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The Economic Cycle: How National Debt is Created

October 12, 2021

10 min

The Economic Cycle: How National Debt is Created

For years now, we have been hearing about Greece’s and Italy’s huge national debt and the global economic crisis. Newspapers mention or even invent many economic terms that we are often not taught at school nor are they part of our cultural background.

There are different economic theories that explain the current phase: the Austrian school adopts a complex approach with human desire at the center, while the traditional school has more of a mechanical view.

We have found in the theory provided by the great investor Ray Dalio a compromise between the two approaches, that is effective in providing a wide perspective even to non-experts.

So let’s find out how public and private debt arises from a macroeconomic and historical point of view, while clarifying the attached terminology.

Debt: the steering wheel of the economy

While the market economy is based on the relationship between supply and demand, i.e. on transactions between buyers and sellers, our economic-monetary system is based on the relationship between creditors and debtors.

Just think that a substantial portion of the new money that is put into circulation every day is created by commercial banks when they grant a loan.

The money that these banks deposit on the current account of the borrower, in fact, is brand new money. This money will disappear when (and if) the loan is repaid with interest.

Loans are taken out every day by all participants in the economy: businesses, small entrepreneurs, individuals. Creditors are banks and financial institutions, which sell the loan in order to obtain a repayment with interest in the future.

This is how you create that two-sided entity called credit, or debt depending on where you stand.

When interest rates are high, fewer loans are taken out. When interest goes down, more loans are applied for.

When you borrow, you increase your spending power. Spending drives the economy, as every time you make a purchase or expense, someone receives income.

The more income you have, the more creditworthy you are, and lenders will be more willing to give you a loan because you will likely be able to pay it back.

If the reliable party takes out a loan, the business cycle starts over, wealth circulates, and the economy grows.

Productivity: the fuel of the economy

The real driver of long-term economic growth is productivity.

The more you produce, the more you earn, and if we increase production over time, we increase our capital.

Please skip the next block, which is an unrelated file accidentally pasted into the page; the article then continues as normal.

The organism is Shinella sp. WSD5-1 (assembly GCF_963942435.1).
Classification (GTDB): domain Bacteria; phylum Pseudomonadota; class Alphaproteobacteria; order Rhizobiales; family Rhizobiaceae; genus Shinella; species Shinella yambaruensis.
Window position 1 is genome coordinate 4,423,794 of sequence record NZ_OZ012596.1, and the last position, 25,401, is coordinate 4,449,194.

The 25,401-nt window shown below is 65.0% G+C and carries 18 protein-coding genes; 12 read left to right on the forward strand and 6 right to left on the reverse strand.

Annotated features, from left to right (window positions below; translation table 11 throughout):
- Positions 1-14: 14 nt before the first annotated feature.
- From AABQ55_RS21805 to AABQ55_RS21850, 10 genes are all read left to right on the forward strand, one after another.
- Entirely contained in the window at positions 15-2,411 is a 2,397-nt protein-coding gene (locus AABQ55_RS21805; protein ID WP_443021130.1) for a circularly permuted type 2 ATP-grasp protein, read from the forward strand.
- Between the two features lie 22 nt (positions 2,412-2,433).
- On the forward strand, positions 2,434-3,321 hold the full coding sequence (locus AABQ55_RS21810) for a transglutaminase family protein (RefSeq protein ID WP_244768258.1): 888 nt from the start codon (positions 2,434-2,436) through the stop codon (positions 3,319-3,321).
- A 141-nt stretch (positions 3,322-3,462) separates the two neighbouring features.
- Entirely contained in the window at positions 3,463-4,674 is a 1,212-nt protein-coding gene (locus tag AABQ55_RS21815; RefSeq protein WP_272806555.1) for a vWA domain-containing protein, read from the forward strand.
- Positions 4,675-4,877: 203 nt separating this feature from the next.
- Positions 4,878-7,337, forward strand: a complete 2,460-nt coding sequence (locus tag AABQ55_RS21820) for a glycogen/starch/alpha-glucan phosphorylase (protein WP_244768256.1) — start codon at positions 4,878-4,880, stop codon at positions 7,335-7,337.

This value in the graph below is represented by the straight line, and is usually measured by GDP. Productivity is usually a constant, so its percentage has a long-term impact without much fluctuation.

In contrast, debt (or credit) has a short-term impact, because it allows us to consume more than we produce in the immediate term.

If you consume more than you produce, you create debt.

The moment you have to repay the debt, paradoxically you will produce more but consume less.

According to Ray Dalio, the economy is composed of two types of cycles: long term and short term. The cycle of the short term runs on the cycle of the long term, as in the diagram.

economic debt cycle

Cycles, i.e. the alternation between growth and recession, are caused precisely by the debt/credit mechanism. Every time I take out a loan, I obtain “wealth” in the present in which I produce less and spend more. At the same time I create “poverty” in my future where I will produce more and spend less, thus generating a cycle in my personal economy.

Let’s think of a pre-capitalist world where the debt mechanism did not exist. In that kind of world, the only way to get rich was to produce more. Remove debt from the equation, you remove the business cycle and you get steady growth in the overall economy.

Quoting Mario Draghi, there is good debt and bad debt. Good debt is the debt that is repaid timely and creates value. Bad debt is the chronic kind that never manages to be repaid and creates an accumulated interest that does nothing but weighing on the debtor.

Importantly, the alternation between booms and recessions is reinforced by human psychology, whereby enthusiasm increases initial cycle debt, and fear fuels crisis.

The short-term debt economic cycle

In the short term, the generation of loans increases inflation, as anticipated, and simultaneously increases spending, which in turn further fuels inflation through price growth.

Faced with excessive inflation, central banks tend to raise interest rates in order to discourage borrowing. This activates the opposite mechanism, which catalyses the next phase of the cycle: recession.